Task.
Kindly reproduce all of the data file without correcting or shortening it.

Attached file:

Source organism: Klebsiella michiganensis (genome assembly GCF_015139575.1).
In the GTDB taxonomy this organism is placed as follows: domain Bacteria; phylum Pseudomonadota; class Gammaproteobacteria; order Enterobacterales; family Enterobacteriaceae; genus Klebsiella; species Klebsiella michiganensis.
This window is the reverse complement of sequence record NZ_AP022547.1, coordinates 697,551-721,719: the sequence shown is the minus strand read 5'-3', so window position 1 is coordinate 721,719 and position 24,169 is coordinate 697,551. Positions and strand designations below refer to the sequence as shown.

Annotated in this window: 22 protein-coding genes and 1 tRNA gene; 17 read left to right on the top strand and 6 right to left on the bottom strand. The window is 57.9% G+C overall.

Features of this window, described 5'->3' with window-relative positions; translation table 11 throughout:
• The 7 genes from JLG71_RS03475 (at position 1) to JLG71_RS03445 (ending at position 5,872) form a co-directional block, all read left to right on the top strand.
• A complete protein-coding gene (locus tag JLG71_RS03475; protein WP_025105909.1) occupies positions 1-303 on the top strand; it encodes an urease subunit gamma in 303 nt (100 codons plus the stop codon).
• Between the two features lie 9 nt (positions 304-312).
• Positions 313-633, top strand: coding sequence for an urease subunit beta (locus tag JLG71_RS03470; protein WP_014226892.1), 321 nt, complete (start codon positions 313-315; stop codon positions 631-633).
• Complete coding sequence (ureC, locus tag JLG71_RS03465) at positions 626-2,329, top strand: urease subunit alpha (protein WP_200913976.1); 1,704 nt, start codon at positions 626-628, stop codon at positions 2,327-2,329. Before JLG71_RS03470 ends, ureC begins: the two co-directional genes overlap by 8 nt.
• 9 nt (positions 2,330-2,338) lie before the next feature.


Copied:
Source organism: Klebsiella michiganensis (genome assembly GCF_015139575.1).
In the GTDB taxonomy this organism is placed as follows: domain Bacteria; phylum Pseudomonadota; class Gammaproteobacteria; order Enterobacterales; family Enterobacteriaceae; genus Klebsiella; species Klebsiella michiganensis.
This window is the reverse complement of sequence record NZ_AP022547.1, coordinates 697,551-721,719: the sequence shown is the minus strand read 5'-3', so window position 1 is coordinate 721,719 and position 24,169 is coordinate 697,551. Positions and strand designations below refer to the sequence as shown.

Annotated in this window: 22 protein-coding genes and 1 tRNA gene; 17 read left to right on the top strand and 6 right to left on the bottom strand. The window is 57.9% G+C overall.

Features of this window, described 5'->3' with window-relative positions; translation table 11 throughout:
• The 7 genes from JLG71_RS03475 (at position 1) to JLG71_RS03445 (ending at position 5,872) form a co-directional block, all read left to right on the top strand.
• A complete protein-coding gene (locus tag JLG71_RS03475; protein WP_025105909.1) occupies positions 1-303 on the top strand; it encodes an urease subunit gamma in 303 nt (100 codons plus the stop codon).
• Between the two features lie 9 nt (positions 304-312).
• Positions 313-633, top strand: coding sequence for an urease subunit beta (locus tag JLG71_RS03470; protein WP_014226892.1), 321 nt, complete (start codon positions 313-315; stop codon positions 631-633).
• Complete coding sequence (ureC, locus tag JLG71_RS03465) at positions 626-2,329, top strand: urease subunit alpha (protein WP_200913976.1); 1,704 nt, start codon at positions 626-628, stop codon at positions 2,327-2,329. Before JLG71_RS03470 ends, ureC begins: the two co-directional genes overlap by 8 nt.
• 9 nt (positions 2,330-2,338) lie before the next feature.